but some more sophisticated designs where we might  be at a higher temperature for the first stage of   digestion before it goes into a main digestion  unit, or especially as we look towards some more   complex biological materials beyond manure, let's  say corn stover or switch grass or prairie grass,   they might be looking at hydrolysis units where  they're doing pre-treatment before it goes into   the digester. The second stage is acidogenesis;  so that's taking that simple molecules that we   made and breaking them down into ammonia,  carbon dioxide, hydrogen sulfide, and it's   acidogenic bacteria that perform this. And it's  really those two processes that get us started.   Right after that we make acetogenesis and  that's really taking the acids that we make   and trying to turn them into carbon dioxide,  hydrogen, and really short chain VFAs, so acetic   acid, propionic acid, butyric acid, rather than  longer chain carbon compounds. Some people try  

and stop the digestion process roughly there.  Mostly that's been done on the research side   because some of these carbon materials can  be building blocks for more complex molecules   or other liquid fuels. The disadvantage of  that is separation of that stuff is really   hard and one of the huge advantages of AD is by  making a gas product separation from our manure   is really easy, right? It's naturally going to  bubble out get to the surface and be released,   so we get a relatively clean fuel that we don't  have to do a lot of work for separation with.   And then the fourth step is methanogenesis.  And really that's taking the carbon dioxide   that we've generated, reacting it with hydrogen  or taking acetic acid that's floating around in   that digester and having methogenic bacteria  break it down and turn it into methane.

All these steps have to be in balance; if any of  the steps gets too quick we tend to see issues.   For instance, when we take easily degraded  materials, for example food processing waste,   and slug it into our digester, one of the things  that we tend to see happen is the acidogens and   the acetogens work much more quickly, they respond  much more quickly than the methanogens. So we're   going to end up starting to make lots of VFAs.  We'll see those volatile fatty acids accumulate   and just like their name implies, they're an  acid and we'll see the pH of that digester drop.   If the pH drops too far, we'll get what we call  the digester has soured and it takes a long long   time for it to catch up. Most of the time, it  takes some intervention from a person to get   us back on track and the reason that happens is  because methanogens are extremely sensitive and   tend to grow relatively slow. For the most part,  if we operate relatively stable right where we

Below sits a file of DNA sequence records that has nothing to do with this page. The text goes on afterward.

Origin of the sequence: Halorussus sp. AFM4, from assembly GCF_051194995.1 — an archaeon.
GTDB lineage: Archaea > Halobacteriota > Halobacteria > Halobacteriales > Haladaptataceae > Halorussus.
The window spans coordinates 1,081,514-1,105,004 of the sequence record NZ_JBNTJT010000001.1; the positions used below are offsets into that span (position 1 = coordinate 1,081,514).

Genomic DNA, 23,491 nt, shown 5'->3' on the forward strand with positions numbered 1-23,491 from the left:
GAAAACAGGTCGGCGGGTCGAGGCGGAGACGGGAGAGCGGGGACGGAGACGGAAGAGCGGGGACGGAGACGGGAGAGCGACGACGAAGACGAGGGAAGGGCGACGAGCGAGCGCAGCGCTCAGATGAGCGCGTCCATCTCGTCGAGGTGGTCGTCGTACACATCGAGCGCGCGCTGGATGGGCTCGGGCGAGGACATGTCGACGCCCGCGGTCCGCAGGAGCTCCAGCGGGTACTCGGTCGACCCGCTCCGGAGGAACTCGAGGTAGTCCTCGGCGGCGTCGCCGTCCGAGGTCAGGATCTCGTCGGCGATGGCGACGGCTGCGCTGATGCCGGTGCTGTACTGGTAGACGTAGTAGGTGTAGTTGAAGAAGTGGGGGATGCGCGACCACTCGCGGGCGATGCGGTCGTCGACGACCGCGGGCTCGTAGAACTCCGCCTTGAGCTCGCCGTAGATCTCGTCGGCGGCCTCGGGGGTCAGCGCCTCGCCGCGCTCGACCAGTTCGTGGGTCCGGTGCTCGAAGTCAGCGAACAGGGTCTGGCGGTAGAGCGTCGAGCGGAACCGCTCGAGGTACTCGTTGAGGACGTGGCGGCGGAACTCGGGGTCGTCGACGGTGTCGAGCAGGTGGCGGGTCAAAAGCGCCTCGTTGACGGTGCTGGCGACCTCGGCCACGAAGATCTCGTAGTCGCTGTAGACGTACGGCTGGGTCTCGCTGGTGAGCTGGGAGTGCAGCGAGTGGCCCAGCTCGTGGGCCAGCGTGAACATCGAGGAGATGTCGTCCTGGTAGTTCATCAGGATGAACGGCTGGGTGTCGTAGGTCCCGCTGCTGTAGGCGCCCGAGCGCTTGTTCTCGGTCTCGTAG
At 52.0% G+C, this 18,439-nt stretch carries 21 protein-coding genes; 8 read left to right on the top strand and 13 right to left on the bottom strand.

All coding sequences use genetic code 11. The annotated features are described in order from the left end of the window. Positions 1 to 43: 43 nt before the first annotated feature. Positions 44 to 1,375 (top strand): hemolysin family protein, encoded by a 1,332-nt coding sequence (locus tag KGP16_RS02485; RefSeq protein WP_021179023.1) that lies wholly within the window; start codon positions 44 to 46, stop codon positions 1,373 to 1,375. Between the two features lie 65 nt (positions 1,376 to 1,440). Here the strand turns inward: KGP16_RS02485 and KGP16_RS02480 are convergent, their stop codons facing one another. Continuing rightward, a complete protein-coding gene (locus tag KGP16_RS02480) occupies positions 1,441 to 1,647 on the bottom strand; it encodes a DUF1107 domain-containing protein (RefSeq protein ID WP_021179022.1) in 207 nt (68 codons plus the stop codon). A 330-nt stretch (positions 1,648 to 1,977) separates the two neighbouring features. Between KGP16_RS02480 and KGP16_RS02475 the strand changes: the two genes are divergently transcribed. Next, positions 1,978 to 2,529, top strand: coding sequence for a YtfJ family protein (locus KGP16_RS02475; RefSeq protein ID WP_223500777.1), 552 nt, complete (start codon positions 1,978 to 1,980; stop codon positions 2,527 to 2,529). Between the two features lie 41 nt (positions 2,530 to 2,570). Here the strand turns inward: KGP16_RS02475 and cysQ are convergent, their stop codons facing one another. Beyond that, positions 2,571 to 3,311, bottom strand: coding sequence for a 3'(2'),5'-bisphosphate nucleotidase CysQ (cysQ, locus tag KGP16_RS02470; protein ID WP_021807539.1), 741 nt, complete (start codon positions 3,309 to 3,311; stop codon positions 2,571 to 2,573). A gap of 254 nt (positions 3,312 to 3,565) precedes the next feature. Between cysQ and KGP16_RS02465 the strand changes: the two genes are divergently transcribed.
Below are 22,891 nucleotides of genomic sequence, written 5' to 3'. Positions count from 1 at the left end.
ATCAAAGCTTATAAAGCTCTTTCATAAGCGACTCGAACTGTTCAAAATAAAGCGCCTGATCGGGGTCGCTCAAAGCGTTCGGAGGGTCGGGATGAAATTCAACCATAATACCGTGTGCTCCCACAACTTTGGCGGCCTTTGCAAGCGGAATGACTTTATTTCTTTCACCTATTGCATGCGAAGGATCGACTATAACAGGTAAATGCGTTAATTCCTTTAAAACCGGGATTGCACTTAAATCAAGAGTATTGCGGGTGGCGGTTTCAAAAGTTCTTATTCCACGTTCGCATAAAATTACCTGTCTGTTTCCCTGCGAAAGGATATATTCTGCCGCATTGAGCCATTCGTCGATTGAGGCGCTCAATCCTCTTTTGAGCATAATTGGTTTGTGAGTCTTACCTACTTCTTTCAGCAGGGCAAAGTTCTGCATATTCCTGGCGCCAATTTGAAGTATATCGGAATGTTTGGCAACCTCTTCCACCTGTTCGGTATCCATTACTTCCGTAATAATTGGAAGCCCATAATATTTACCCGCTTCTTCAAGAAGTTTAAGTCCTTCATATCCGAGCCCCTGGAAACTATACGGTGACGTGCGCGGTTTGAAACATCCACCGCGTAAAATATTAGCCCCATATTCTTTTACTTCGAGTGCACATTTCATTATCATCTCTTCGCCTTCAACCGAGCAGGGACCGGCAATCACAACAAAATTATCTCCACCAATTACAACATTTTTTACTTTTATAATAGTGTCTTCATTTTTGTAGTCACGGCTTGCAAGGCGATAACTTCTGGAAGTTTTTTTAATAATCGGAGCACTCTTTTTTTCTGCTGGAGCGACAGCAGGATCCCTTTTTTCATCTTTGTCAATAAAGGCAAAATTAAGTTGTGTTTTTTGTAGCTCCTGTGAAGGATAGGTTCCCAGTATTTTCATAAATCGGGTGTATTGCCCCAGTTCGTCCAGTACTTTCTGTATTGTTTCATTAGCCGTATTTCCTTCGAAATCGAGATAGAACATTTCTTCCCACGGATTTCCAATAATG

add the same amount of food every day, the same  type of food every day, these systems tend to   self-regulate, but if we have some strange event  where we slug loaded something in, we can get a   hang up in the system, right. So if we sour it,  we did a bunch of these steps, made our volatile   fatty acids and then we hang up right there. In  some cases, right, if we're trying to capture   VFAs, some people have tried to encourage that.  Often times that leads to difficulties though. Okay, so what are we making when we talk  about anaerobic digestion? We end up with   two phases coming out, right. This biogas phase  that's what we were trying to create most of the  

times in these energy project projects and  that methane content is typically 55% to 75%   methane. It depends a little bit on whatever  substrate you're starting with and the pH that   you end up sort of operating at. The remainder of  whatever we have in there tends to be mostly CO2,   a little bit of ammonia, and a little  bit of hydrogen sulfide. In some cases,   there will be N2 gas as well, that would  tend to imply that we're leaking something   into our digester as we're feeding, right.  So, if we have something where we have uh  

some gas bubbles in it when we start we  might have some air some N2 in there.   N2 is extremely hard to separate, so oftentimes  people who have put in covered lagoons and try to   do these anaerobic digestion projects, especially  in spring before we start making much biogas,   tend to have a fair amount of N2 in their gas.  Since it is so hard to separate, they have   trouble making pipeline quality gas to start with  until they've worked that N2 through the system.   Just for a couple points of reference, methane  is colorless, odorless, and highly flammable.  

So the advantage of it being odorless, just  like CO2 being odorless, if we actually can   get complete anaerobic digestion, the carbon  compounds that we're making don't have any odor,   right. So that can help out some odor challenges  on our farm, but we do have to get relatively pure   hydrogen itself or have methane to put it on the  pipeline. So when we talk about energy density   and I think this is something that we talked a lot  as we started adding ethanol to our gasoline fuel,   right. When you think about fuel densities,  gasoline is somewhere around 46 megajoules   per kilogram, ethanol is a little lighter,  right. So, as we think about putting it in,   we only get 30 megajoules per kilogram, so  when we talk about maybe getting less fuel   mileage with a gallon of ethanol, we have  a little less mass there the density isn't   that different though, so there's less energy  in a gallon of ethanol as compared to gasoline.   Methane, on the other hand, is more energy  dense. When we think about it in terms of